Gary Payton: playing with Shawn Kemp was on a different level

gary-paytonFor those who are not aware – Gary Payton, the legendary Seattle Supersonics guard will be inducted into the Naismith Basketball Hall of Fame on September 8.

Payton enjoyed a successful 17-year NBA career, and he’s best known for his 13-year tenure in Seattle, where he established himself as one of the best defensive point guards of all-time.

Payton played 1335 games in the NBA (1233 started), averaging 16.3 points and 6.7 assists over the course of his career. He averaged over 20 points in seven of his 17 seasons, with his career-high average of 24.2 points coming in the 1999-2000 season.

The point guard reached three NBA Finals, appearing in one each for the Sonics, Los Angeles Lakers and Miami Heat. Payton finally got that elusive first ring as a member of the 2005-06 Heat.

Payton is currently a basketball analyst on Fox Sports 1, and he has recently talked with NBA TV, answering a bunch of questions, regarding his career and other issues.

Payton used to cry a lot because of his dad

Before the talk, Payton spoke about his father, and how that influenced his basketball game.

“My dad was used to be called Mr. Mean, and he wouldn’t take no mess, at all. I used to see my father all the time, he never smiled, he was always mean, even when he coached me,” Payton said.

“If i had 40 points, he would say that’s no good, you could do this better or do that better, or make this guy better. It used to hurt my feelings, I used to cry a lot, but now when i think about it …when i got into the NBA, i got that from him,” he said.

Payton’s overlooked offensive skills

When asked if he’s bothered by the fact that people mostly remember him for his defense, Payton, nicknamed “The Glove” during his NBA days, said he wasn’t bothered.

“It is overlooked, because (I mostly worked) on defensive end, but its ok. I got 21,000 points, so it’s nothing. It doesn’t bother me,” Payton said.

Never thought about being in the Hall of Fame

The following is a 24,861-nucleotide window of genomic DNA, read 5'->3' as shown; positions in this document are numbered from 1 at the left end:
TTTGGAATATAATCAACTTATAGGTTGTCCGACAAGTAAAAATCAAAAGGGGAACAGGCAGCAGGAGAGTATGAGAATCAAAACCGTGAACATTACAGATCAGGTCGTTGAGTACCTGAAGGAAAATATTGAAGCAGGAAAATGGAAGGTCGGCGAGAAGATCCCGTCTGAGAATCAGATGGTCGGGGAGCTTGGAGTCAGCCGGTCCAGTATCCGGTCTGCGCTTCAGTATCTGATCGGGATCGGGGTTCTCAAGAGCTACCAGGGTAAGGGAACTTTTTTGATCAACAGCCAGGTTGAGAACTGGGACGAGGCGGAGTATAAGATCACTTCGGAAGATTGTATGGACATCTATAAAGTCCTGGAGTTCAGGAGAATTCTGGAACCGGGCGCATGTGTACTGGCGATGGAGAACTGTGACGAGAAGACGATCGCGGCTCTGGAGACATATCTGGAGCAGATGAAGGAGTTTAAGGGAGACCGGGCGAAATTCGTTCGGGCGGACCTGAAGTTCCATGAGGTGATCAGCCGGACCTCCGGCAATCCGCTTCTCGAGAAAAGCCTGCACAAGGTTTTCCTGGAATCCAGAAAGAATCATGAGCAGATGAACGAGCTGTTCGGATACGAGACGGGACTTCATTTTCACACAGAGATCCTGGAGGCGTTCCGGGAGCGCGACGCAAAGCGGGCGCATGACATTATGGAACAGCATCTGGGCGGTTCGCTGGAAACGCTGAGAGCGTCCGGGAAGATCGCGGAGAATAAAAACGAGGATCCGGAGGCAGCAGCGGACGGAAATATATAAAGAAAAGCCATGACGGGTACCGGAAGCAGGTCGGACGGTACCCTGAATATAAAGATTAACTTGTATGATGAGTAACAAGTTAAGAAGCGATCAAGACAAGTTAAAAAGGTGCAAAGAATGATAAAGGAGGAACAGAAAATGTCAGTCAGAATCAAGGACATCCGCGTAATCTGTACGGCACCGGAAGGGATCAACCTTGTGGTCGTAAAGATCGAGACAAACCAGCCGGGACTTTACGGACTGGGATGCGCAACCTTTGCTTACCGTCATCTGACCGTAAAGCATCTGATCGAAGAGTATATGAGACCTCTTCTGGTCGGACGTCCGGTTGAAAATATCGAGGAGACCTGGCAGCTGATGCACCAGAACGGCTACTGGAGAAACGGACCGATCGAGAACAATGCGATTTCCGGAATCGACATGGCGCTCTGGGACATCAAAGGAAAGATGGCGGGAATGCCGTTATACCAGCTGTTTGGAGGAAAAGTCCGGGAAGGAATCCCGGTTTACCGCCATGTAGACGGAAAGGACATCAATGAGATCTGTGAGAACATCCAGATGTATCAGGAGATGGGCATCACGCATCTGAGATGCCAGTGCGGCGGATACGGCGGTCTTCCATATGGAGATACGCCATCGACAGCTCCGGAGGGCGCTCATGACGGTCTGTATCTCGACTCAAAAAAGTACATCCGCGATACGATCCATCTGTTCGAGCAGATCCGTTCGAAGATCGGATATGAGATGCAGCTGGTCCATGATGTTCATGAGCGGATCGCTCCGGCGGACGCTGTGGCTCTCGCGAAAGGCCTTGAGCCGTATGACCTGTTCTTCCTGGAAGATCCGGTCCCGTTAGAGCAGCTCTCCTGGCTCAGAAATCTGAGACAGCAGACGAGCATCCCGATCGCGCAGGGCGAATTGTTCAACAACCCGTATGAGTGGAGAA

Dennis Scott, who got drafted the same year as Payton, now working for NBA TV, asked Payton about his thoughts on when he first came into the league.

“You know, when we both got drafted, we probably were just two kids happy that we got into the NBA. And all of a sudden, we have careers like we have, and I didn’t expect that,” Payton said.

“I just expected to be in the NBA, to be a guy who is trying to make a mark on the NBA and do it with my talking and my defense, that was all i thought about. I never thought I’d be at this point right now,” he said.

kemp_paytonPayton explains why today’s NBA is different from his era

Another question that Dennis Scott asked Payton was about the younger players that come into the NBA, in particular what would Payton advise them to do.

The first thing Payton said is that “these kids have to listen”.

“A lot of them don’t listen, and its because they’re all young. They get drafted at age 22 or 21,” he said. “You don’t have veterans like we did when we got drafted.”

“When we got drafted we got 7-8 veterans on our team, who were already in the league for 7-8 years, and we would be the rookies there and get taught that way. But it is a little different now in this era, because they already are superstars when they come into the NBA, and they are those whom others on the team look up to,” he explained.

“One thing I would say is to work on your game. You have to work on your game every day, always be consistent and don’t think you’re too good,” he said.

Playing with the “Reignman”…

Payton probably wouldn’t have been himself today, if it wasn’t for another player, who once was one of the most explosive players in the NBA – Seattle Supersonics’ power forward Shawn Kemp.

When asked about what it was like playing with Kemp, Payton said it straight.

“People call Chris Paul and Blake Griffin the “Lob City”…i think we were the original “Lob City”. I don’t take away from them, they’re great players and great athletes, but playing with Shawn Kemp was on a different level,” he said.

“(Kemp) had a jump shot, he had a post-up, he had a hook, he could block a shot, he had mid-range…but what was so good about him was that he could shoot freethrows,” Payton said.

“When he got on the line – it was money, so playing with him, through my career, to where it is right now, i think that if we would’ve stayed together, he would be in the same category as me right now, because we made each other better,” he concluded.

It should be noted that Kemp and Payton led the Seattle Supersonics to the NBA Finals in 1995-96, where they fell to the Chicago Bulls, who went on to win two more championships in 1996-97 and 1997-98.


Stay updated on latest stories!

Subscribe, and receive free updates directly in your Inbox. Enter your email address:

comments powered by Disqus

Comments are closed.